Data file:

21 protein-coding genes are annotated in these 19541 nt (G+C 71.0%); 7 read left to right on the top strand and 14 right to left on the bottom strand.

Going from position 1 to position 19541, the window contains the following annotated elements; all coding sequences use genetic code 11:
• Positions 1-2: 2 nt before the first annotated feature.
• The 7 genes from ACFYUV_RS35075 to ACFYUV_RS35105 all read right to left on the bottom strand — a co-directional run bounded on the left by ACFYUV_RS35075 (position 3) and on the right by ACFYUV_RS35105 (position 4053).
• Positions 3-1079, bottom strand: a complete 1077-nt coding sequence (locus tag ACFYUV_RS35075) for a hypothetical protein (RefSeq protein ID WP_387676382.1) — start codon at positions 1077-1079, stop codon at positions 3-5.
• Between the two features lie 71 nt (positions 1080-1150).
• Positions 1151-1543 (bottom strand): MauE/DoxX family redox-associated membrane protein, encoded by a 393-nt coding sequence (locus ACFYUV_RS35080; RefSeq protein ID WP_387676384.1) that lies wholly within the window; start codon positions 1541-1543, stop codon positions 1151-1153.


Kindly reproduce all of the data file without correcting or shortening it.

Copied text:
21 protein-coding genes are annotated in these 19541 nt (G+C 71.0%); 7 read left to right on the top strand and 14 right to left on the bottom strand.

Going from position 1 to position 19541, the window contains the following annotated elements; all coding sequences use genetic code 11:
• Positions 1-2: 2 nt before the first annotated feature.
• The 7 genes from ACFYUV_RS35075 to ACFYUV_RS35105 all read right to left on the bottom strand — a co-directional run bounded on the left by ACFYUV_RS35075 (position 3) and on the right by ACFYUV_RS35105 (position 4053).
• Positions 3-1079, bottom strand: a complete 1077-nt coding sequence (locus tag ACFYUV_RS35075) for a hypothetical protein (RefSeq protein ID WP_387676382.1) — start codon at positions 1077-1079, stop codon at positions 3-5.
• Between the two features lie 71 nt (positions 1080-1150).
• Positions 1151-1543 (bottom strand): MauE/DoxX family redox-associated membrane protein, encoded by a 393-nt coding sequence (locus ACFYUV_RS35080; RefSeq protein ID WP_387676384.1) that lies wholly within the window; start codon positions 1541-1543, stop codon positions 1151-1153.